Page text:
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Federal Trade Commission v. Paul Navestad Aka Paul Richard Individually and Doing Business As the Cash Grant Institute

UNITED STATES DISTRICT COURT WESTERN DISTRICT OF NEW YORK


March 11, 2011

FEDERAL TRADE COMMISSION, PLAINTIFF,
v.
PAUL NAVESTAD AKA PAUL RICHARD INDIVIDUALLY AND DOING BUSINESS AS THE CASH GRANT INSTITUTE, AND
GLOBAL AD AGENCY, GLOBAL ADVERTISING AGENCY, DOMAIN LEASING COMPANY AND/OR CASH GRANT SEARCH, AND
CHINTANA MASPAKORN AKA CHRISTINA MASPAKORN INDIVIDUALLY AND DOING BUSINESS AS THE CASH GRANT INSTITUTE, GLOBAL AD AGENCY, GLOBAL ADVERTISING AGENCY, DOMAIN LEASING COMPANY AND/OR CASH GRANT SEARCH, DEFENDANTS.

The opinion of the court was delivered by: Michael A. Telesca United States District Judge

DECISION ORDER

INTRODUCTION

Plaintiff Federal Trade Commission ("FTC") brings this action pursuant to the Federal Trade Commission Act ("FTC Act" or the "Act") claiming that the defendants have violated that Act by engaging in unlawful telemarketing and internet-marketing schemes. Specifically, plaintiff claims that the defendants have engaged in unfair and deceptive practices by advertising the availability of private and/or governmental cash grants to individuals for almost any purpose, and then charging fees for information related to the alleged grants. According to the plaintiff, the cash grants are deceptively advertised as being widely available and instantly or quickly available to individuals, when in fact, such grants are not widely available, often require extensive application processes, and take months to receive.

On June 11, 2010, defendant Paul Navestad ("Navestad") filed an answer asserting, inter alia, seven affirmative defenses.

Plaintiff FTC now moves to strike six of the seven affirmative defenses as legally insufficient or irrelevant. For the reasons set forth below, I grant the plaintiff's motion to strike defendant's first, third, fourth, fifth, and sixth affirmative defenses. I deny plaintiff's motion to strike defendant's seventh affirmative defense.

DISCUSSION

Rule 12(f) of the Federal Rules of Civil Procedure provides in relevant part that a court may strike from a pleading "an insufficient defense or any redundant, immaterial, impertinent, or scandalous matter . . . ." Fed. R. Civ. P. 12(f). I apply this standard to the defenses asserted in defendant Navestad's Answer, as explained below.

I. First Affirmative Defense

Navestad's First Affirmative Defense alleges that paragraph 7 of the Complaint should be stricken on grounds that the allegations contained in that paragraph are irrelevant and prejudicial. Paragraph 7 of the Complaint simply alleges that the FTC sued Navestad in 2000, and that this court entered a permanent injunction against Navestad prohibiting him from engaging in the advertising, marketing, promoting, offering for sale, or sale of any credit-related goods or services, or assisting others engaged in same. The allegations contained in paragraph 7 are for purposes of background, and do not allege any facts upon which the instant action is based, nor do they allege a cause of action.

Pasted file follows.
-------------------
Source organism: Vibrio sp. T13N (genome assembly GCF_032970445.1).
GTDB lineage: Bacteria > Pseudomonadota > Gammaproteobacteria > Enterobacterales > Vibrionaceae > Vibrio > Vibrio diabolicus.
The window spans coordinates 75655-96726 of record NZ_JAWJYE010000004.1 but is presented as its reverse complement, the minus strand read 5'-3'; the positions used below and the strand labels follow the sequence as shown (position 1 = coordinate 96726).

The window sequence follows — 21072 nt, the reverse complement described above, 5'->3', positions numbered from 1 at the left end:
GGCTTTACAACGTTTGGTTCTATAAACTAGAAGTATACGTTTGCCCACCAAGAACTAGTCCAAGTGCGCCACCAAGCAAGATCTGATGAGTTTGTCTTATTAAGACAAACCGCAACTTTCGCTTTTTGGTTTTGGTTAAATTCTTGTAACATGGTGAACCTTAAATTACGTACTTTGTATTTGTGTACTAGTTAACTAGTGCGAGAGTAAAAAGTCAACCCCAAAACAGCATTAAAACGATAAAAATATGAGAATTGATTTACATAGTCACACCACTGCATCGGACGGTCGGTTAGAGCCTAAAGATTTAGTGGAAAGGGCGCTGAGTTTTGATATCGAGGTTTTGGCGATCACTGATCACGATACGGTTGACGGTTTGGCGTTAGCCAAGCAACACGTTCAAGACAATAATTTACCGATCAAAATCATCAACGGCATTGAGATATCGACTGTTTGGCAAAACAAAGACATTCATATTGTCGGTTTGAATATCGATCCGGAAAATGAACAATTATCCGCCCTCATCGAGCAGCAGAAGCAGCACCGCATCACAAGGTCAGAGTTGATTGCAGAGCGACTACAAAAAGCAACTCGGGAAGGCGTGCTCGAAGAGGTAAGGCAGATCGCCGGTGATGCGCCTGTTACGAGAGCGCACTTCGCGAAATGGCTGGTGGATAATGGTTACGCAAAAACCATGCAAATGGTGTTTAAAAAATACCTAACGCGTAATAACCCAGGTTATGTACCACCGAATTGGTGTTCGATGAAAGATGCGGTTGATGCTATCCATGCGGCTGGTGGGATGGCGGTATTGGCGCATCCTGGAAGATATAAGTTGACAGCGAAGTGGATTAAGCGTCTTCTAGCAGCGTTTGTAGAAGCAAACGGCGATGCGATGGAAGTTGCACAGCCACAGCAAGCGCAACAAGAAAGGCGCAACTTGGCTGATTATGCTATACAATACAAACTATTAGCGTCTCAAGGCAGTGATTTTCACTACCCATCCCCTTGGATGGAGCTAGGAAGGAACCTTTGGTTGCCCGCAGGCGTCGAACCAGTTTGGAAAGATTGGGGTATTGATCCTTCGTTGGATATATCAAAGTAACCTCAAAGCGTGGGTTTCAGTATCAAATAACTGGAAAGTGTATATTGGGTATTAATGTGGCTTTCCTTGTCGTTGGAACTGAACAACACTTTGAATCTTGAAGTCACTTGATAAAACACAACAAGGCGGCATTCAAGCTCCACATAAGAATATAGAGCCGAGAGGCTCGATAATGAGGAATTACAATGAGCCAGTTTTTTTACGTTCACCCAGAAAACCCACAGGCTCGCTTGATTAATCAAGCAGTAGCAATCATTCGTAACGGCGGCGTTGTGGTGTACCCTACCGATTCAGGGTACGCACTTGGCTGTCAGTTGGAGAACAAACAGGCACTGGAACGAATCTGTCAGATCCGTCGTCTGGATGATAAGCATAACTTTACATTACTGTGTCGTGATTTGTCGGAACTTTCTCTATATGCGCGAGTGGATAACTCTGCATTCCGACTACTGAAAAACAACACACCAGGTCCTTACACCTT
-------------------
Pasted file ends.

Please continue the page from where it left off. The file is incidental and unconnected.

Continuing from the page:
Accordingly, I find no basis for striking paragraph 7 of the Complaint, and find that Defendant's First Affirmative Defense shall be stricken for lack of relevance to the factual allegations underlying the causes of action brought in this action.

II. Defendant's Third Affirmative Defense

Navestad pleads in his Third Affirmative Defense that: "[w]ith regard to prior purported substituted service on defendant, there is neither in personam nor subject matter jurisdiction over defendant." This defense appears to contend that the service of the Complaint on the defendant was insufficient, and therefore this court lacks personal or subject matter jurisdiction over him. Such a claim, however, is without merit. This court previously has found that the substitute service made on Navestad was legally sufficient, and there is no basis for revisiting that determination.

With respect to subject matter jurisdiction, the case is brought under federal law, over which this court unquestionably has jurisdiction. With respect to personal jurisdiction over Navestad, he has minimum contacts with the United States, which is all that is required for personal jurisdiction in this federal-question action brought pursuant to the Federal Trade Commission Act. Therefore, this court has jurisdiction over his person. As a result of having both subject matter and personal jurisdiction over Navestad, I grant plaintiff's motion to strike defendant Navestad's Third Affirmative Defense.

III. Defendant's Fourth Affirmative Defense